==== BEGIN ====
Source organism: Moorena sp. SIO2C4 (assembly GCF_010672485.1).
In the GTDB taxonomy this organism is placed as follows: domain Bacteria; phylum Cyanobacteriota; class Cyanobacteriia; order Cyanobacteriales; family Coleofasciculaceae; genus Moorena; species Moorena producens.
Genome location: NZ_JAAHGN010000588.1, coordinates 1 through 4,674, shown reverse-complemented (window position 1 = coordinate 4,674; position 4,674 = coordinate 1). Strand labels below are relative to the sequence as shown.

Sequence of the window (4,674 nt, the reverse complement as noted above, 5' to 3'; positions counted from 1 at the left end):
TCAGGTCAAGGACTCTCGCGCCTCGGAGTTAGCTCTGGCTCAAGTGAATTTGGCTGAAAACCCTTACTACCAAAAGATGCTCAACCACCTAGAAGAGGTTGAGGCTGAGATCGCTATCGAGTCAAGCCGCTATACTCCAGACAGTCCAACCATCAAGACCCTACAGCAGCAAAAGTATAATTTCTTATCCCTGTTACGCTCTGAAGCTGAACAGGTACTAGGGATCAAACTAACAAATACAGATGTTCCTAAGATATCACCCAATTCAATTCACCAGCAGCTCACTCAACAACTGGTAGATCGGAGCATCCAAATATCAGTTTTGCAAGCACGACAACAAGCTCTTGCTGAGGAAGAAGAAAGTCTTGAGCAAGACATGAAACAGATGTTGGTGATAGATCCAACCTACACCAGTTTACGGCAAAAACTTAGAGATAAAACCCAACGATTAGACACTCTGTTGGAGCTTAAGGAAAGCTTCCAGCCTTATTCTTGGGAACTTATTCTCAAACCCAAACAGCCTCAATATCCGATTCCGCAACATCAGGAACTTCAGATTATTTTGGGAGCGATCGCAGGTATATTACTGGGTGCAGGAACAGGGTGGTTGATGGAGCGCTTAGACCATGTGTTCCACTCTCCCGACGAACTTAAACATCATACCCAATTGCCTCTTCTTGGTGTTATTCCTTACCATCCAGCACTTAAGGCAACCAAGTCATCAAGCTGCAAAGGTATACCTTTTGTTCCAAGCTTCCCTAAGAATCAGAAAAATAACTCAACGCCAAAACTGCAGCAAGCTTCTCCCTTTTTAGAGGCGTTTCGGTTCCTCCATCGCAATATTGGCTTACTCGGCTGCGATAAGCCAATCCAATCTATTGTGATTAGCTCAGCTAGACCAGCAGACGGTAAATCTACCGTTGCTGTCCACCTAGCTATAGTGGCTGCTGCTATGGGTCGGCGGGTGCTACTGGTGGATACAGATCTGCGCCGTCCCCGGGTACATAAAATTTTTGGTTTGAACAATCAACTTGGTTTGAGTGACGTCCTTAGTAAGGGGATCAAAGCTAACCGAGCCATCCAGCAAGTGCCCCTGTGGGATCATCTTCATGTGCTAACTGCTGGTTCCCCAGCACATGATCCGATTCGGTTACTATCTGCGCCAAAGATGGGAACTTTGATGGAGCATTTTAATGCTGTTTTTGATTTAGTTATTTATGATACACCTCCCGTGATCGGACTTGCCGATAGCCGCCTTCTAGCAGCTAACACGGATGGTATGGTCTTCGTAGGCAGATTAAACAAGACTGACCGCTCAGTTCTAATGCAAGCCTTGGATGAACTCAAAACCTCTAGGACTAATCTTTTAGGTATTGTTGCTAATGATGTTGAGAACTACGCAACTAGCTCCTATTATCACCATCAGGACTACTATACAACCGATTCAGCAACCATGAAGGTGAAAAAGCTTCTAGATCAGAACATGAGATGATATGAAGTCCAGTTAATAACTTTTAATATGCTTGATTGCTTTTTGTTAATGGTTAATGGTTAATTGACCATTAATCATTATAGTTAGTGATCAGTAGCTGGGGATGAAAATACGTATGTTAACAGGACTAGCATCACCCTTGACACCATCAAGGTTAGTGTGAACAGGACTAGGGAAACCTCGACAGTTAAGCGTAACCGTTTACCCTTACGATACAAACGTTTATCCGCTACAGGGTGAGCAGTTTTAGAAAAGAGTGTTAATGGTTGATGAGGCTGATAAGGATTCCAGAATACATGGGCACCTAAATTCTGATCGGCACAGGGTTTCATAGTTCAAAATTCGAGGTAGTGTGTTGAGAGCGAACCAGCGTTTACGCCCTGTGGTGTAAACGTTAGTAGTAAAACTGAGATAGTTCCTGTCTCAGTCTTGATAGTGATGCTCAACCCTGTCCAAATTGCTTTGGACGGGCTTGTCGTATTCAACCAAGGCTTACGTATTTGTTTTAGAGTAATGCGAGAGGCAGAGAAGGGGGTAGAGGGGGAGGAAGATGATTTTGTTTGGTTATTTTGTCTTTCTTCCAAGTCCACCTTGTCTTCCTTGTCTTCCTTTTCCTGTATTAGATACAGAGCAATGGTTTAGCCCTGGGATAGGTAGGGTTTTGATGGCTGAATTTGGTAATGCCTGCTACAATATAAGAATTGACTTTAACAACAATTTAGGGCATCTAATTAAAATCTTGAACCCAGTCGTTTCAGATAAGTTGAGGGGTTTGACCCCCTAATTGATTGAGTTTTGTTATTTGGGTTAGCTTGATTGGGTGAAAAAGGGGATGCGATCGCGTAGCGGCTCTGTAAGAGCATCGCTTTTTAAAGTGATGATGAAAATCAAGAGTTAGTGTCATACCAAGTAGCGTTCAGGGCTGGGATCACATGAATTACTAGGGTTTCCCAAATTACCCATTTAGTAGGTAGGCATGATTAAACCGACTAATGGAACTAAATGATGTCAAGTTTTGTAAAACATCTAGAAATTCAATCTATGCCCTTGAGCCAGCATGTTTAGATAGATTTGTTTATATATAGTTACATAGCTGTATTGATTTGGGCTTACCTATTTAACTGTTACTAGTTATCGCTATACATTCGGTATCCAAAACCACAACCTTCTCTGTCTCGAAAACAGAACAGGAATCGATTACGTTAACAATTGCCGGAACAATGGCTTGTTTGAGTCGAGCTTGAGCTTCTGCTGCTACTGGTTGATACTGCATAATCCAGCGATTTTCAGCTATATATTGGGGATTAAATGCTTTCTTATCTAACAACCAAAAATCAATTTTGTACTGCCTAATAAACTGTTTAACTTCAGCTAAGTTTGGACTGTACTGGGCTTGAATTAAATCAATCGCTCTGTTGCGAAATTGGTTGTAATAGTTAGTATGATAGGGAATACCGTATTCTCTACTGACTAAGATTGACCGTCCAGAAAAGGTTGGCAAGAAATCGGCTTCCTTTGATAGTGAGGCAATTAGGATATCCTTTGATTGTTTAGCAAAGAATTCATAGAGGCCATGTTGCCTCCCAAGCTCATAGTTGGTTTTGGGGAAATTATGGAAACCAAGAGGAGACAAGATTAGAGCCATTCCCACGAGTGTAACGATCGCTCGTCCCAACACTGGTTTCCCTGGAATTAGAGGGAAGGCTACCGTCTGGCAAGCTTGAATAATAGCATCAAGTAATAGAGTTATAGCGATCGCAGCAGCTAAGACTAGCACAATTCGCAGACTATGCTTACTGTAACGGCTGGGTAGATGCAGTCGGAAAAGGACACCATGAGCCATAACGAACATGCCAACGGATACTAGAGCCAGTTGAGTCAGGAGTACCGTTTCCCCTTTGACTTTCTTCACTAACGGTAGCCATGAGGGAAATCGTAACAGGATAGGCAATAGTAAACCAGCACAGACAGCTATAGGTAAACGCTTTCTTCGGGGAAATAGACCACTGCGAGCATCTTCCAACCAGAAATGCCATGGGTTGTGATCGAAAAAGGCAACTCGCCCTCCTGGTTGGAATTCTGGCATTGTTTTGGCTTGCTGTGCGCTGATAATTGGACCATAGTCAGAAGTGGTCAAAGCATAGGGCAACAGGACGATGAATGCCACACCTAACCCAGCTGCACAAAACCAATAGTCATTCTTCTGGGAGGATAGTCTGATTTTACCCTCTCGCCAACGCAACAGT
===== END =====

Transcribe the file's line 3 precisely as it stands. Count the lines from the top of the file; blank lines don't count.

Genome location: NZ_JAAHGN010000588.1, coordinates 1 through 4,674, shown reverse-complemented (window position 1 = coordinate 4,674; position 4,674 = coordinate 1). Strand labels below are relative to the sequence as shown.